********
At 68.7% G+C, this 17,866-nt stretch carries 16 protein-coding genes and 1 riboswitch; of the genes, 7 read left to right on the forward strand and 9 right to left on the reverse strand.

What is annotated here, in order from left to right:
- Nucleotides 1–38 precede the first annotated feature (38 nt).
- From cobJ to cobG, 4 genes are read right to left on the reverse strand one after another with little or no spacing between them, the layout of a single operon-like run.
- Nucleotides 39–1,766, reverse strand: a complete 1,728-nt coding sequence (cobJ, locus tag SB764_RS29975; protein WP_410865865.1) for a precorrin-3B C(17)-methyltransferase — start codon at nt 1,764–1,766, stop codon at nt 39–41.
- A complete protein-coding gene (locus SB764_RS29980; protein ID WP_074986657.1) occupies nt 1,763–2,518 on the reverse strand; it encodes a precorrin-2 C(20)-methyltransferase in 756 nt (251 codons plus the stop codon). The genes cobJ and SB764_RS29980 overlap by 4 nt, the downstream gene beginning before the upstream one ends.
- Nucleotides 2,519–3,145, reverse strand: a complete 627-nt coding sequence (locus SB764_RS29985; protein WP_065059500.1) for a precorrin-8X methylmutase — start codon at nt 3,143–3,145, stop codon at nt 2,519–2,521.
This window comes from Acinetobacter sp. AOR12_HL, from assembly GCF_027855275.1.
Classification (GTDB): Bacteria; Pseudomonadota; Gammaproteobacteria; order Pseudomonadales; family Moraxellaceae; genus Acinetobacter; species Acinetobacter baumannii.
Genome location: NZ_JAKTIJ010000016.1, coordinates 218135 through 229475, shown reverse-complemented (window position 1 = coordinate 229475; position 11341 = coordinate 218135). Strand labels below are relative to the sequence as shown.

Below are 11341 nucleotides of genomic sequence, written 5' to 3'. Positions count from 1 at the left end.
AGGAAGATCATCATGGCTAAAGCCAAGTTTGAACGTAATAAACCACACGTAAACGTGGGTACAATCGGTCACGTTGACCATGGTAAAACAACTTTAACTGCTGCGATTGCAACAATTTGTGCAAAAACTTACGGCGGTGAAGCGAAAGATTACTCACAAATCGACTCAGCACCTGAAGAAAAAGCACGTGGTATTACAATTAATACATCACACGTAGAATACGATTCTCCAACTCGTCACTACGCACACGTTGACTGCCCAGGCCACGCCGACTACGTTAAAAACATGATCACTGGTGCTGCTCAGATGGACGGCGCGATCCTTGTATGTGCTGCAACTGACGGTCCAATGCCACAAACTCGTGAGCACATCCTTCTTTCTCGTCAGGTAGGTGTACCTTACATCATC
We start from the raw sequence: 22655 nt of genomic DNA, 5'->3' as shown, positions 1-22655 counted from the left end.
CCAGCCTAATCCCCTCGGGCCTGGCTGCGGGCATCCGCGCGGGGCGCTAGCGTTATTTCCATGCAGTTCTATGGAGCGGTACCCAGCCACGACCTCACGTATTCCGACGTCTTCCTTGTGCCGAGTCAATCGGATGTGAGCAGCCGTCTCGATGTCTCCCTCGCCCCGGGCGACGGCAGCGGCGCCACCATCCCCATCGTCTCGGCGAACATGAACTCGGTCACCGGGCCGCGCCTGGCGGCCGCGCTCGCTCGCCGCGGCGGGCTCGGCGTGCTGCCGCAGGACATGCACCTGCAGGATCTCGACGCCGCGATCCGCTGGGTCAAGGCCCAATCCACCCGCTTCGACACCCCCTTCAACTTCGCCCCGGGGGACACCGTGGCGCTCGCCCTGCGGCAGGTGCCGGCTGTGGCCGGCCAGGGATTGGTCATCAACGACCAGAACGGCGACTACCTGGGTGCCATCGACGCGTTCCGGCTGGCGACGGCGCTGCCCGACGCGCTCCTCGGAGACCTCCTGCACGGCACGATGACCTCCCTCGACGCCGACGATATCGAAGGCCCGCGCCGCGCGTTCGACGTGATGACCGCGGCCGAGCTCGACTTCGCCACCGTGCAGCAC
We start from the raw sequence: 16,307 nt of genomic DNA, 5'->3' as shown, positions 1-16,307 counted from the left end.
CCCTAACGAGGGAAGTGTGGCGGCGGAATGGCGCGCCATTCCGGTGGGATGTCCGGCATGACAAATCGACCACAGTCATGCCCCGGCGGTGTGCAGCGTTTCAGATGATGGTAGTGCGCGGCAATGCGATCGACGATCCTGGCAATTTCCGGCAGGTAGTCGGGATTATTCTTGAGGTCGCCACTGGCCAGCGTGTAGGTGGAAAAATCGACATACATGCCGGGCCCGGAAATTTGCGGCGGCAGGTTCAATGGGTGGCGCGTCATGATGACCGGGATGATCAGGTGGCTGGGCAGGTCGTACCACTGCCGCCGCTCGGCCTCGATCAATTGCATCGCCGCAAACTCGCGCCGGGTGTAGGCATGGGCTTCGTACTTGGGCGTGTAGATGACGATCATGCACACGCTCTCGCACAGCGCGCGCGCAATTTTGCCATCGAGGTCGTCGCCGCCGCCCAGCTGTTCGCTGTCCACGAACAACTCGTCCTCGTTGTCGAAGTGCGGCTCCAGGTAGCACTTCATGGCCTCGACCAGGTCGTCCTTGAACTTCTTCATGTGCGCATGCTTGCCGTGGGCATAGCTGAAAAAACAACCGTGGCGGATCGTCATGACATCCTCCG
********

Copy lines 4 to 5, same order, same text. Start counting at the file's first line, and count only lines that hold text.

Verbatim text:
- From cobJ to cobG, 4 genes are read right to left on the reverse strand one after another with little or no spacing between them, the layout of a single operon-like run.
- Nucleotides 39–1,766, reverse strand: a complete 1,728-nt coding sequence (cobJ, locus tag SB764_RS29975; protein WP_410865865.1) for a precorrin-3B C(17)-methyltransferase — start codon at nt 1,764–1,766, stop codon at nt 39–41.